Time to review your clients' super as taxes announced

by |

The coalition yesterday confirmed that they would re-impost a 15% tax on Australian workers earning less than $37,000, which includes 2.1 million women.

Tony Abbott confirmed during his appearance at the National Press Club that the Coalition would not be keeping the Low Income Superannuation Contribution (LISC). The purpose of the LISC is to effectively refund the tax paid by low income earners on their concessional superannuation contributions, including the superannuation guarantee, up to $500 per annum.

The LISC has been in place since 1 July 2012 at a cost of approximately $1bn per annum.

Treasury analysis says 3.6 million workers could see a tax increase of up to $500, which is three in every ten workers. This includes:

  • Around 1.1 million workers in NSW
  • Around 910,000 workers in Victoria
  • Around 800,000 workers in Queensland
  • Around 260,000 workers in South Australia
  • Around 360,000 workers in WA
  • Around 90,000 workers in Tasmania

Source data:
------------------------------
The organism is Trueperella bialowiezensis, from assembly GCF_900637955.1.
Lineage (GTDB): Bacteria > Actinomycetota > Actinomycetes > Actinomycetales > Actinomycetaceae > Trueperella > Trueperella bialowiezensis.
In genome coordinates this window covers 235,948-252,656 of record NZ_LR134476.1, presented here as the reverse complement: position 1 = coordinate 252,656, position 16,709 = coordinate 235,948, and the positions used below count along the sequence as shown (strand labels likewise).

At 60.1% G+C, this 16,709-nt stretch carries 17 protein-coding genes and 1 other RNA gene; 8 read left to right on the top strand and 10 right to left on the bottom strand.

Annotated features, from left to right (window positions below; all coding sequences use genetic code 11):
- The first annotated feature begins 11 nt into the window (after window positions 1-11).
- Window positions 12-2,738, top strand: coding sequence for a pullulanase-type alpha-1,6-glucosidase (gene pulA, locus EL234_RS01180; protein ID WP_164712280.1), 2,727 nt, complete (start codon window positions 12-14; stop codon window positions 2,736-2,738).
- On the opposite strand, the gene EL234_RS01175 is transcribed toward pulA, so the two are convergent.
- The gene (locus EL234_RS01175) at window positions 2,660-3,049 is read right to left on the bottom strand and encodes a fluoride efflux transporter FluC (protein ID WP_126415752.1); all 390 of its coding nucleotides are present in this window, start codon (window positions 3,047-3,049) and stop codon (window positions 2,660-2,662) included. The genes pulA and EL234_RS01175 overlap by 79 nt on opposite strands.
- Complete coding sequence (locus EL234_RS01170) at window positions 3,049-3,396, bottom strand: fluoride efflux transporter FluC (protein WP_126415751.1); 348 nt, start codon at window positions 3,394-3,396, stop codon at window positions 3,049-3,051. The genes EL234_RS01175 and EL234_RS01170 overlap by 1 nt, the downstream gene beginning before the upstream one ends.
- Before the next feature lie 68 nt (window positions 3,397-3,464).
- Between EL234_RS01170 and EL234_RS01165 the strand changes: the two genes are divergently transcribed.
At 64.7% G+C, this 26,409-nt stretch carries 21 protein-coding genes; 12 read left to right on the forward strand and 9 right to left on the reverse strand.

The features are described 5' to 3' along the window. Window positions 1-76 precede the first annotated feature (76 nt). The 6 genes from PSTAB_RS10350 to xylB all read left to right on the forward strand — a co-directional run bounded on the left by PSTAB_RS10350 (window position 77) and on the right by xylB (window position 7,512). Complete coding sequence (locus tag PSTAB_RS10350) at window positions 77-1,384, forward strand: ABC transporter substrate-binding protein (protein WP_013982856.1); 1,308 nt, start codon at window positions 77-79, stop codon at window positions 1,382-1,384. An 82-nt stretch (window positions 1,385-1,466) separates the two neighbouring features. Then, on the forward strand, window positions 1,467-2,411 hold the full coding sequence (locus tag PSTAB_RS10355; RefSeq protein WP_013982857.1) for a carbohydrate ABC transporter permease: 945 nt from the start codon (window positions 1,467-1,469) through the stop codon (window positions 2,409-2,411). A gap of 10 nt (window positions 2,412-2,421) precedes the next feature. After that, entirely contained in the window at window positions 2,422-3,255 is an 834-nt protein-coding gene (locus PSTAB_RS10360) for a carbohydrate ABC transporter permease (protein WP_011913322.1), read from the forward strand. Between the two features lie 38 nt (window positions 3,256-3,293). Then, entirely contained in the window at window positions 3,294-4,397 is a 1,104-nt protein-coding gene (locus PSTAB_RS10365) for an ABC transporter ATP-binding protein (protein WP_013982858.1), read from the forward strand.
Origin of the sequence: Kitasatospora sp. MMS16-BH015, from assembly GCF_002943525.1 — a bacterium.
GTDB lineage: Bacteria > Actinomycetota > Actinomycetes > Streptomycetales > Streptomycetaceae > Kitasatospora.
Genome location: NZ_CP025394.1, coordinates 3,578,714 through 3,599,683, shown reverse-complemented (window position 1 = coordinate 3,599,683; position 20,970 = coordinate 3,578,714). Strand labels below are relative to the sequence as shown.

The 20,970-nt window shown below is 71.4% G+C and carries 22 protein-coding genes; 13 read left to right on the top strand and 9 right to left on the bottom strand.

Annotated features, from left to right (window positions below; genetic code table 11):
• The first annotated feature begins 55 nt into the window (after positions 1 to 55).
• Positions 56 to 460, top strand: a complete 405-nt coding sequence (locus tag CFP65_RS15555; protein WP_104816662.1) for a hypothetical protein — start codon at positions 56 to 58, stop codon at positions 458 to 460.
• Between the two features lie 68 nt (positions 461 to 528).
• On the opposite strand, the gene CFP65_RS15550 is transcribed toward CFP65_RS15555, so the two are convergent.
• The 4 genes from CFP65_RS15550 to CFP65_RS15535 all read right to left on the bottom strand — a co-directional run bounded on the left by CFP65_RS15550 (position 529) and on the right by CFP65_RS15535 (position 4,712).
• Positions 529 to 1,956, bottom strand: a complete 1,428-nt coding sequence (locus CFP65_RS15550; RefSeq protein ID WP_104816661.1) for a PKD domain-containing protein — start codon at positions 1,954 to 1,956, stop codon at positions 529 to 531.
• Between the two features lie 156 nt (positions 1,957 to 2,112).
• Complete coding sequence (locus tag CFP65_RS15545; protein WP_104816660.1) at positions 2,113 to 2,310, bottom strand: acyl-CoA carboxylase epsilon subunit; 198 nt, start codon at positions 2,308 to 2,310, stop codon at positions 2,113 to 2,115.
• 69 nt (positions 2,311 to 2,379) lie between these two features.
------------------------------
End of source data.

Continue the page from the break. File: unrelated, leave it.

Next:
• Around 30,000 workers in the NT
  • Around 50,000 workers in the ACT

When asked about the change, Abbot said: “Well I said there’d be no unexpected detrimental changes and the change you allude to is one we’ve put on the record many months ago and yes, that stands.”

Australian Institute of Superannuation Trustees (AIST) CEO Fiona Reynolds said it was very disappointing that the Coalition was not supporting the measure, which was aimed squarely at boosting the retirement savings of those most in need.

“While the Coalition has been quick to criticise floated changes to super taxation concessions to very high income earners, they have no such concern for the lowest paid workers and their comfort in retirement," she said.

“We hope that the Coalition’s commitment to not making any negative changes to super includes
supporting the Future of Financial Advice Reforms, the productivity recommendations for default funds and maintaining the equal representative trustee system for not for profit funds as all these measures benefit working Australians.”

More stories:

Latest super tax cuts bad for planners?

Women the ‘super losers’

Planners’ expectations for 2013 revealed